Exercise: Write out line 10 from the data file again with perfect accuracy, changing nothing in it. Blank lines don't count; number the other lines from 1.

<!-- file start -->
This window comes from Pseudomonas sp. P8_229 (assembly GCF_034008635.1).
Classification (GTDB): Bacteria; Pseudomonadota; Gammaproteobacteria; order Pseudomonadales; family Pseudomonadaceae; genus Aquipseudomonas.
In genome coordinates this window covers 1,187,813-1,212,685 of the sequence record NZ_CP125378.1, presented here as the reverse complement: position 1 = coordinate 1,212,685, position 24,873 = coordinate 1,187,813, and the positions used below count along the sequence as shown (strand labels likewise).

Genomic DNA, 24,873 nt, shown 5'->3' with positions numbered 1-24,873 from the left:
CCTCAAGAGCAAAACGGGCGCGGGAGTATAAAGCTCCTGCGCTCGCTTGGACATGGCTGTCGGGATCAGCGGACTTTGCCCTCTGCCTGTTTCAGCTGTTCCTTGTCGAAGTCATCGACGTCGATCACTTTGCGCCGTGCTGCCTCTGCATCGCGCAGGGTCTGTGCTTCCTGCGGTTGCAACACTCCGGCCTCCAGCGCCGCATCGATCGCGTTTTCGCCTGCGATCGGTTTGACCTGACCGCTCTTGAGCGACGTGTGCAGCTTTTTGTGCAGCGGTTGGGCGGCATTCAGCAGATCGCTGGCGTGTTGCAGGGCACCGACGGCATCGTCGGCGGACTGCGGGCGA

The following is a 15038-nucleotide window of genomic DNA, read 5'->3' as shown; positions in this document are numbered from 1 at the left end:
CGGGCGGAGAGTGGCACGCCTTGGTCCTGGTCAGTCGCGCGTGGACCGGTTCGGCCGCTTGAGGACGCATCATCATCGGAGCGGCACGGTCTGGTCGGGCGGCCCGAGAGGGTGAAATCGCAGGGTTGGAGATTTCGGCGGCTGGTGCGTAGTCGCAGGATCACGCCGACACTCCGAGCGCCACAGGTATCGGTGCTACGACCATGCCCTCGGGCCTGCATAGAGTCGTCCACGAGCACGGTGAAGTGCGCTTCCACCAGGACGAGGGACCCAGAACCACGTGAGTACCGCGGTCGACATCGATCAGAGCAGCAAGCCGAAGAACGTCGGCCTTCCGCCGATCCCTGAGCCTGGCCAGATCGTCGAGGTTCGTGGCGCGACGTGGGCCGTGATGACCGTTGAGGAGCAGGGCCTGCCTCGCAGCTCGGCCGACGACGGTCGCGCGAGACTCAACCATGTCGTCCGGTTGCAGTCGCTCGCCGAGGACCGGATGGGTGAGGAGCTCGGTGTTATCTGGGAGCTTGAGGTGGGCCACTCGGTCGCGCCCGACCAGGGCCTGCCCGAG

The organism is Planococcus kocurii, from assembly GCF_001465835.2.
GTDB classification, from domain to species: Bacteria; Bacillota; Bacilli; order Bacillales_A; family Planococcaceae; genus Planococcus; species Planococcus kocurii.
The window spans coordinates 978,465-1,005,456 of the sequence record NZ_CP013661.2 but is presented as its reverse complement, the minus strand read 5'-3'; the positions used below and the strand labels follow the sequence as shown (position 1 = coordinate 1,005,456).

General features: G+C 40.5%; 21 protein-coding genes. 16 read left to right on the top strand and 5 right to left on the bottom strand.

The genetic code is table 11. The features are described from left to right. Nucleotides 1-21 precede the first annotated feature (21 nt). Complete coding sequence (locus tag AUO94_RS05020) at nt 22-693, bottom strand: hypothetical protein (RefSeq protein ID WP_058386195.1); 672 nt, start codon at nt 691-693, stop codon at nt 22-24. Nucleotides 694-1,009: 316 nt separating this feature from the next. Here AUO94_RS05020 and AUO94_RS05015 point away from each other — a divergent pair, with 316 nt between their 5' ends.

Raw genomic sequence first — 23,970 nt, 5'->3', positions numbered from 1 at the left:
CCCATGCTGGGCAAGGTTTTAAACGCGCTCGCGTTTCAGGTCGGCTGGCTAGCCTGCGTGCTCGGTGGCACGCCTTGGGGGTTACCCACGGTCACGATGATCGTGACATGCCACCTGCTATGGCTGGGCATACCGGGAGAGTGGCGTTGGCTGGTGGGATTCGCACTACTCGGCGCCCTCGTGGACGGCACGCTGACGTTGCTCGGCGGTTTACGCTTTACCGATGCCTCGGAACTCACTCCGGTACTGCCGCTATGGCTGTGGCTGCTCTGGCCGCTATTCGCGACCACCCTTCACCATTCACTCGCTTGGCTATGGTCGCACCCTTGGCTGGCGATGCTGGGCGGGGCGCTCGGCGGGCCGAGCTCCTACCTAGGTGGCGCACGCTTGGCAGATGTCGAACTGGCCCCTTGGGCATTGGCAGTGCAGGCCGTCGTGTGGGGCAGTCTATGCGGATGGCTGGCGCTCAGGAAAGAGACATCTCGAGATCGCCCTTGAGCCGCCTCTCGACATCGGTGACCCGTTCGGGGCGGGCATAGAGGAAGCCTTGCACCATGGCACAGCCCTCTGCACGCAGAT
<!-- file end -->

The window spans coordinates 978,465-1,005,456 of the sequence record NZ_CP013661.2 but is presented as its reverse complement, the minus strand read 5'-3'; the positions used below and the strand labels follow the sequence as shown (position 1 = coordinate 1,005,456).